Such comfort and luxury at any speed rounds out the W123 driving buzz. As my partner put it upon her first time behind the wheel of our coupé, “It’s joy. That’s the feeling.” Everyone who drives our car smiles widely upon taking the wheel, but they often giggle after a few corners and some high speed straight aways. Being a passenger is surprisingly just as fun, even in the back seat. These were “executive cars,” which translates into spacious, comfortable seating for four (five in a pinch). Even our coupé’s notably smaller back seat is roomy by today’s standards, but it is the sedans and wagons that offer that classic long-range backseat comfort—ashtrays and all.
If you’ve never closed the door on a W123, you should. The feel and sound inspires confidence you just can’t find in any modern car I’m aware of, and only in precious few older ones. Why do older Mercedes doors close so satisfyingly? Because they were micro-adjusted by hand until they did so. It’s also why the suspensions track so well, the fit of the interior components is impeccable, and generally there is no slop anywhere in these vehicles. Even today’s most elaborate robots can’t top the close tolerances of hand adjusting. To get a handmade car in 2018 you have to buy a Rolls Royce or any number of small-run cars costing hundreds of thousands of dollars, sometimes millions.
The W123 was so ahead of its time feature- and safety-wise that 40 years later they seem surprisingly well equipped. Of course computers have changed cars to a degree that an analog-era vehicle will never match, but back in the 70s Mercedes was leading the industry by as far as two decades. Pay enough and your W123 could have air bags and anti-lock brakes, while things we take for granted today were packed into these Benzes as forthright luxuries: self-regulating climate control, power windows and sunroofs, one of the best cruise control interfaces ever designed, an automatic transmission shifter that’s now standard issue across the industry, the nuanced suspension, and safety crash cages that exceed even today’s standards. I’m not trying to convince anyone that these old cars have it all—especially in terms of safety—but compare a W123 to a tin-can Toyota Tercel of the same era, and you’d hardly think these cars were contemporaries. That wide gap between a Benz and any other car has shrunk considerably as the rest of the industry has caught up, and I wouldn’t be alone in claiming that the W123 represents the pinnacle for Mercedes Benz’s entry-level line-up tp date.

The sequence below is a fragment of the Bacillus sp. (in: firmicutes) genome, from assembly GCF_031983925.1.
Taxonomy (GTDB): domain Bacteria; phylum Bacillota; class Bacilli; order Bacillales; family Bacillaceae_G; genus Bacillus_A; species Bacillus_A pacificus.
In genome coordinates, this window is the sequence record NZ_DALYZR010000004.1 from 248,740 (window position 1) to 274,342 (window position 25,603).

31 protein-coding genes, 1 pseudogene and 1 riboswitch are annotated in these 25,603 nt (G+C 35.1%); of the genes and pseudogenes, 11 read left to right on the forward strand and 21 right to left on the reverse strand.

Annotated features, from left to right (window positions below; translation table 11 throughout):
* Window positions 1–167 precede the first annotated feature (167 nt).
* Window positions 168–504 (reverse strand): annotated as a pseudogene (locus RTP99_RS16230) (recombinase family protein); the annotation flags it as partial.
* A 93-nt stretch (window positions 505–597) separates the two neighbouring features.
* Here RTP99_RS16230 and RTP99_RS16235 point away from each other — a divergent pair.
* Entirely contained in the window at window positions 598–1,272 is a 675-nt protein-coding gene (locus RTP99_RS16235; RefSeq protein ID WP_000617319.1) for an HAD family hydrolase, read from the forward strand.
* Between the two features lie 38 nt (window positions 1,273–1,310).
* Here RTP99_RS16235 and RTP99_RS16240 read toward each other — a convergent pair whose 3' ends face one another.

I’ll admit that there are better winter cars than these rear-wheel-drive beasts, but, provided you can get out of the driveway, their beastiness is a significant advantage when one has to push through the elements. Traction control and anti-lock brakes are great things, but they don’t do shit when you’re hydroplaning across standing water or drifting over accumulated snow (exactly why Land Rover is making their newer modes even heavier than their heavyweight predecessors). Still, if you’re hoping to keep your W123 in decent shape, you might not want it out in foul weather anyways.
This concern about putting wear on these older cars raises the question as to how drivable the W123s are on today’s roads, and they actually represent one of the best vintage cars out there than can also be your daily driver. They do not struggle to keep up on the highway (to the contrary), they’re quite safe, reliable, and you can fill them up anywhere without worry (some folks fuss about ethanol levels, but it’s not required).
Depending on the condition of the car, there are still many great deals out there today as the W123 begins its ascent into Classic Car territory. As mentioned, coupés and wagons are increasingly rare and expensive, climbing over $30k for especially clean cars, but 300D and 300TD sedans can be had for under $2k in excellent driving condition—at least for now. That’s the sweet spot, in my opinion: finding a diesel W123 sedan that’s in decent-enough shape, taking care of it, enjoying it, and ushering it from “used” to “vintage” to “antique”. If you’re patient and diligent, you will eventually reap the inevitable escalation in value, but the better argument for acquiring a W123 would be the buzz of owning and driving one of the best cars ever brought to market.
From watches to whisky, Allen Farmelo’ s writing celebrates luxury as a pathway to health, sustainability, and joy. He lives in a one-room schoolhouse in the Hudson Valley with two big orange cats. Learn more at allenfarmelo.com and body-buzz.com.